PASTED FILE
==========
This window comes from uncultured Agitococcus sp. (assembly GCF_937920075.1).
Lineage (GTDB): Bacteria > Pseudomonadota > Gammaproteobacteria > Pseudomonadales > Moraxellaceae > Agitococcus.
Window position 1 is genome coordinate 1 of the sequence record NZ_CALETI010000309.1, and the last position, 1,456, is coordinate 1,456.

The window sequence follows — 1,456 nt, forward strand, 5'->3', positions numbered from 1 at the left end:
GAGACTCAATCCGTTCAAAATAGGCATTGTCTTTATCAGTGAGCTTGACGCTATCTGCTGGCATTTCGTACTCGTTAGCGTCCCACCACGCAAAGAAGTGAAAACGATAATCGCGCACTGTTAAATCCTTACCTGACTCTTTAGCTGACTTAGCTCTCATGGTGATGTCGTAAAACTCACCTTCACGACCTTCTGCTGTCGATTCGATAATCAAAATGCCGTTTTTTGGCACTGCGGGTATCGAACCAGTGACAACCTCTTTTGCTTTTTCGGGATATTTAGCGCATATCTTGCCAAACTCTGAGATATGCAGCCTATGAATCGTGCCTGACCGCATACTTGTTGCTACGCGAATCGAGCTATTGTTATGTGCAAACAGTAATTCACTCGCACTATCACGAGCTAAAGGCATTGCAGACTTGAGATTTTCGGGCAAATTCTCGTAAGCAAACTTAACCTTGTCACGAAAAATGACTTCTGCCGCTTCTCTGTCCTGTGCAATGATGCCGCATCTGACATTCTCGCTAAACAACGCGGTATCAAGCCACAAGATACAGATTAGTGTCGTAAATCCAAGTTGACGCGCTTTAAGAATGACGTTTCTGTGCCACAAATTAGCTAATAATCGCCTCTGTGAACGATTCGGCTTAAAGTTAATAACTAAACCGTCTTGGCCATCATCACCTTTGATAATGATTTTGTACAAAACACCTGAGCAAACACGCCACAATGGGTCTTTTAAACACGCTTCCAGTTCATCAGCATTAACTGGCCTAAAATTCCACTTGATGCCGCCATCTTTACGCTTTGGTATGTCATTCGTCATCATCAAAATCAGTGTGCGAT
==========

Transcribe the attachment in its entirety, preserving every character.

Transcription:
This window comes from uncultured Agitococcus sp. (assembly GCF_937920075.1).
Lineage (GTDB): Bacteria > Pseudomonadota > Gammaproteobacteria > Pseudomonadales > Moraxellaceae > Agitococcus.
Window position 1 is genome coordinate 1 of the sequence record NZ_CALETI010000309.1, and the last position, 1,456, is coordinate 1,456.

The window sequence follows — 1,456 nt, forward strand, 5'->3', positions numbered from 1 at the left end:
GAGACTCAATCCGTTCAAAATAGGCATTGTCTTTATCAGTGAGCTTGACGCTATCTGCTGGCATTTCGTACTCGTTAGCGTCCCACCACGCAAAGAAGTGAAAACGATAATCGCGCACTGTTAAATCCTTACCTGACTCTTTAGCTGACTTAGCTCTCATGGTGATGTCGTAAAACTCACCTTCACGACCTTCTGCTGTCGATTCGATAATCAAAATGCCGTTTTTTGGCACTGCGGGTATCGAACCAGTGACAACCTCTTTTGCTTTTTCGGGATATTTAGCGCATATCTTGCCAAACTCTGAGATATGCAGCCTATGAATCGTGCCTGACCGCATACTTGTTGCTACGCGAATCGAGCTATTGTTATGTGCAAACAGTAATTCACTCGCACTATCACGAGCTAAAGGCATTGCAGACTTGAGATTTTCGGGCAAATTCTCGTAAGCAAACTTAACCTTGTCACGAAAAATGACTTCTGCCGCTTCTCTGTCCTGTGCAATGATGCCGCATCTGACATTCTCGCTAAACAACGCGGTATCAAGCCACAAGATACAGATTAGTGTCGTAAATCCAAGTTGACGCGCTTTAAGAATGACGTTTCTGTGCCACAAATTAGCTAATAATCGCCTCTGTGAACGATTCGGCTTAAAGTTAATAACTAAACCGTCTTGGCCATCATCACCTTTGATAATGATTTTGTACAAAACACCTGAGCAAACACGCCACAATGGGTCTTTTAAACACGCTTCCAGTTCATCAGCATTAACTGGCCTAAAATTCCACTTGATGCCGCCATCTTTACGCTTTGGTATGTCATTCGTCATCATCAAAATCAGTGTGCGAT